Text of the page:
“No, she’s all for the T.C.R., bridge, golf, and the modernities. I never can keep my hands off old silver.”

“I HAVE to,” murmured Dinny. “Your letter was a very pleasant relief. Did you really mean that we should none of us have to pay?”

“I did.”

She considered her next question, scrutinising him through her lashes. With all his æsthetic leanings, he looked uncommonly spry.

“In confidence, Mr. Forsyte, how did you manage to make that arrangement? Had it to do with my brother-inlaw?”

‘Very young’ Roger laid his hand on his heart.

“‘The tongue of Forsyte is his own,’ cf. Marmion. But you needn’t worry.”

“I need, or shall, unless I know it wasn’t that.”

“Make your mind easy, then; it had nothing to do with Corven.”

Dinny ate a muffin in complete silence, then spoke of period silver. ‘Very young’ Roger gave an erudite dissertation on its mark — if she would come down for a week-end, he would turn her into a connoisseur.

They parted cordially, and Dinny went towards her Uncle Adrian’s. That uneasiness was still at the back of her mind. The trees had leaved enticingly these last warm days; the Square wherein he dwelled had an air quiet and green, as if inhabited by minds. Nobody was at home. “But,” said the maid, “Mr. Cherrell is sure to be in about six, miss.”

Dinny waited in a small panelled room full of books and pipes and photographs of Diana and the two Ferse children. An old collie kept her company, and through the opened window seeped the sounds of London streets. She was crumpling the dog’s ears when Adrian came in.

“Well, Dinny, so it’s over. I hope you feel better.”

Dinny handed him the letter.

“I know it’s nothing to do with Jerry Corven. You know Eustace Dornford, Uncle. I want you to find out from him quietly whether it’s he who is paying these costs.”

Adrian pulled at his beard.

“I don’t suppose he’d tell me.”

“Somebody must have paid them, and I can only think of him. I don’t want to go to him myself.”

Adrian looked at her intently. Her face was concerned and brooding.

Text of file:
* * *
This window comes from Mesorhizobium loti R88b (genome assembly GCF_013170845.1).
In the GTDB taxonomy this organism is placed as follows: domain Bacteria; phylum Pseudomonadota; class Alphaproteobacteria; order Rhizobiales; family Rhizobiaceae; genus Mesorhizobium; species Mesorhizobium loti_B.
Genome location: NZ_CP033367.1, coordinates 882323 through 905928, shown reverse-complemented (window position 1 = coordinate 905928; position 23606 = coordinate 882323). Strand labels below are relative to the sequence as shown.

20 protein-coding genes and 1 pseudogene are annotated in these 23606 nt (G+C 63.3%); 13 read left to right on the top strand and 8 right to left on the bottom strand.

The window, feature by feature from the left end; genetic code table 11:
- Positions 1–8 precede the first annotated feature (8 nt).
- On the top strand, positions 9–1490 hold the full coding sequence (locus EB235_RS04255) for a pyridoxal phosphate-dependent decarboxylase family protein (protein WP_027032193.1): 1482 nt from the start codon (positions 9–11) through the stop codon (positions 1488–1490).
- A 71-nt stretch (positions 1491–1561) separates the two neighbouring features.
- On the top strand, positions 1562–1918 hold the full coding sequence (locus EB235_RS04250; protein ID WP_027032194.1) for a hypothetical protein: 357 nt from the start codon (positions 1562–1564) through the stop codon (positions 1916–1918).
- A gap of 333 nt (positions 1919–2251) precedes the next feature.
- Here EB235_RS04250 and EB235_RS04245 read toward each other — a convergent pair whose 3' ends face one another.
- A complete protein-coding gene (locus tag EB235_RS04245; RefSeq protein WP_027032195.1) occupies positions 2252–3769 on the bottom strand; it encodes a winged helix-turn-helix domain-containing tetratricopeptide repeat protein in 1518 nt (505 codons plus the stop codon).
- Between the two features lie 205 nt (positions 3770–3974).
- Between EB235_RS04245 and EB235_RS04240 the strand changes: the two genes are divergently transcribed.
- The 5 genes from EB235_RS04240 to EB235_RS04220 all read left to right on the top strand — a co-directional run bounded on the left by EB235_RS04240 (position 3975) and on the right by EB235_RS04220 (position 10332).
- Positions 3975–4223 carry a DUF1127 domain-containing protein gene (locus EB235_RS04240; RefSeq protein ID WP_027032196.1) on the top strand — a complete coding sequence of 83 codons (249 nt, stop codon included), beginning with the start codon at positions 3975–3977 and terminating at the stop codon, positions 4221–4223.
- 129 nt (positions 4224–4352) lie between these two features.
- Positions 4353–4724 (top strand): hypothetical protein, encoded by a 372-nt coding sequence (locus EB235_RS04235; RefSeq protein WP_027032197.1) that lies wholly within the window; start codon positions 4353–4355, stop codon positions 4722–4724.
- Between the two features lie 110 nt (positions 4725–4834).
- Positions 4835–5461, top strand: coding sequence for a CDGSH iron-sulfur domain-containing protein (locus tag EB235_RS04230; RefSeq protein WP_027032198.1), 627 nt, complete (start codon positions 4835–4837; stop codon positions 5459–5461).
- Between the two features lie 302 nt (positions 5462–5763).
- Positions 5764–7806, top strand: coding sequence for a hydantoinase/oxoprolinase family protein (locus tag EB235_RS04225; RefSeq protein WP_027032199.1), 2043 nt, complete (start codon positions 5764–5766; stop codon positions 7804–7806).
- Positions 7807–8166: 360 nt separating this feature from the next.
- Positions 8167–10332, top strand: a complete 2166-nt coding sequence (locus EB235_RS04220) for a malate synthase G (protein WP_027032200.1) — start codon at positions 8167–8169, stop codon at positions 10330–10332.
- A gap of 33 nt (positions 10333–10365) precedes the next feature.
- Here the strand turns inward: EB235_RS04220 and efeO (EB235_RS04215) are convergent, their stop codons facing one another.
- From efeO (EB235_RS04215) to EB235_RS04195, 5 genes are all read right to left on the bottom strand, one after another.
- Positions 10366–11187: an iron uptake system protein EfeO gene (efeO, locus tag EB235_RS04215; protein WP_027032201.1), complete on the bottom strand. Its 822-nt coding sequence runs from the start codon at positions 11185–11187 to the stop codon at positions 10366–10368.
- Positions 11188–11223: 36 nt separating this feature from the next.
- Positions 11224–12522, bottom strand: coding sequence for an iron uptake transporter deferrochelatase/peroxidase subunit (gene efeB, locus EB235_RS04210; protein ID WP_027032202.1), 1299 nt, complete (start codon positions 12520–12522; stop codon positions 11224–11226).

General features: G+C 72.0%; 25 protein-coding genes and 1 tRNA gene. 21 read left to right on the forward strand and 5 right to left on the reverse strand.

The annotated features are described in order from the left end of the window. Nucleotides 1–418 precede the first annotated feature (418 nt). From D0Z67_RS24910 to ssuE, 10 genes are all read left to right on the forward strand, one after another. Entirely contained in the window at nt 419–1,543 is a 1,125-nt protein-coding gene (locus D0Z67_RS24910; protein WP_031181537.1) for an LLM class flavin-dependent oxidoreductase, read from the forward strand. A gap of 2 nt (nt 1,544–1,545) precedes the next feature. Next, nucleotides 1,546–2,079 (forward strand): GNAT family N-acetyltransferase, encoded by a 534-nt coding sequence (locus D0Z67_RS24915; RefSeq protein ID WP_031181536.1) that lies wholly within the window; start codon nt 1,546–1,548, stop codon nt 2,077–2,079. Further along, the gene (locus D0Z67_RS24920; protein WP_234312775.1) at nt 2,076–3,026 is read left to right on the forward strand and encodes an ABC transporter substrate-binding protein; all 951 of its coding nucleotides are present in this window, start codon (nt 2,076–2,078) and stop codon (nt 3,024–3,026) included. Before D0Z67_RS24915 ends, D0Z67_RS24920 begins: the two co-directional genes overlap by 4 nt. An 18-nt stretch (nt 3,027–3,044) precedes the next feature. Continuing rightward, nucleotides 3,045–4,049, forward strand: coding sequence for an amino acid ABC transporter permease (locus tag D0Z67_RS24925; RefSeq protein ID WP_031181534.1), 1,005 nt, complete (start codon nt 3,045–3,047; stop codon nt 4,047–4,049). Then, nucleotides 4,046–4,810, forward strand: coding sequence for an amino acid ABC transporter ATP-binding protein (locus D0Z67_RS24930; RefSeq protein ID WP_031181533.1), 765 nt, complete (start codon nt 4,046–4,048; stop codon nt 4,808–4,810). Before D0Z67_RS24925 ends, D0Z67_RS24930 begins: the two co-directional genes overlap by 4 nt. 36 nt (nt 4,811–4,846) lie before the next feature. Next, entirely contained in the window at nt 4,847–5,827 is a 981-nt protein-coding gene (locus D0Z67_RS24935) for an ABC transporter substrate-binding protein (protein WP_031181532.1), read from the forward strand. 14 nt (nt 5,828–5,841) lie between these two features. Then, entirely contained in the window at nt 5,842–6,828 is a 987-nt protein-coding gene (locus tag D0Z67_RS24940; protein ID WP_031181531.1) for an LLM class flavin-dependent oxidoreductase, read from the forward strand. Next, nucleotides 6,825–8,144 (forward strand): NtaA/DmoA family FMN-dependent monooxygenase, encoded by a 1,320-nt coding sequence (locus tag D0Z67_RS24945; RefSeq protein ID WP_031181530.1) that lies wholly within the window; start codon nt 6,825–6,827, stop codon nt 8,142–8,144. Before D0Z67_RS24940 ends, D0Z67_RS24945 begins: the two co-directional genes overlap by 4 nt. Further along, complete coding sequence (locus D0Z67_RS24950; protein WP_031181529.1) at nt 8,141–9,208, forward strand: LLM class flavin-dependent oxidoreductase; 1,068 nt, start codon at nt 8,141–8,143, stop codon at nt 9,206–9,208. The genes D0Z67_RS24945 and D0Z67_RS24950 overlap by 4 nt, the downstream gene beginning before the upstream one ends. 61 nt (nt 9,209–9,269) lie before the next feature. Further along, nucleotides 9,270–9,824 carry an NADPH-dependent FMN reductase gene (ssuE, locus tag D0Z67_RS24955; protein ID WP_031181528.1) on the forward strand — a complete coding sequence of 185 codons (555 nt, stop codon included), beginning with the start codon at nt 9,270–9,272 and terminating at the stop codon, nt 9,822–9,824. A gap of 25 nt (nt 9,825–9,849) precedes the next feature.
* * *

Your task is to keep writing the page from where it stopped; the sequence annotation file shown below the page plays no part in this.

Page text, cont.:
“Not easy, Dinny; but I’ll try. What’s going to happen to those two?”

“I don’t know, they don’t know; nobody knows.”

“How are your people taking it?”

“Terribly glad it’s over, and don’t care much now it is. You’ll let me know soon, won’t you, Uncle dear?”

“I will, my dear; but I shall probably draw blank.”

Dinny made for Melton Mews, and met her sister on the doorstep. Clare’s cheeks were flushed; there was febrility in her whole manner and appearance.

“I’ve asked Tony Croom here this evening,” she said, when Dinny was leaving to catch her train. “One must pay one’s debts.”

“Oh!” murmured Dinny, and for the life of her could say no more.

The words haunted her in the bus to Paddington, in the refreshment room while she ate a sandwich, in the railway carriage going home. Pay one’s debts! The first canon of self-respect! Suppose Dornford had paid those costs! Was she as precious as all that? Wilfrid had had all of her according to her heart and her hope and her desire. If Dornford wanted what was left over — why not? She dropped thinking of herself and went back to thought of Clare. Had she paid her debt by now? Transgressors by law — ought to transgress! And yet — so much future could be compromised in so few minutes!

She sat very still. And the train rattled on in the dying twilight.


Last updated Sunday, March 27, 2016 at 11:54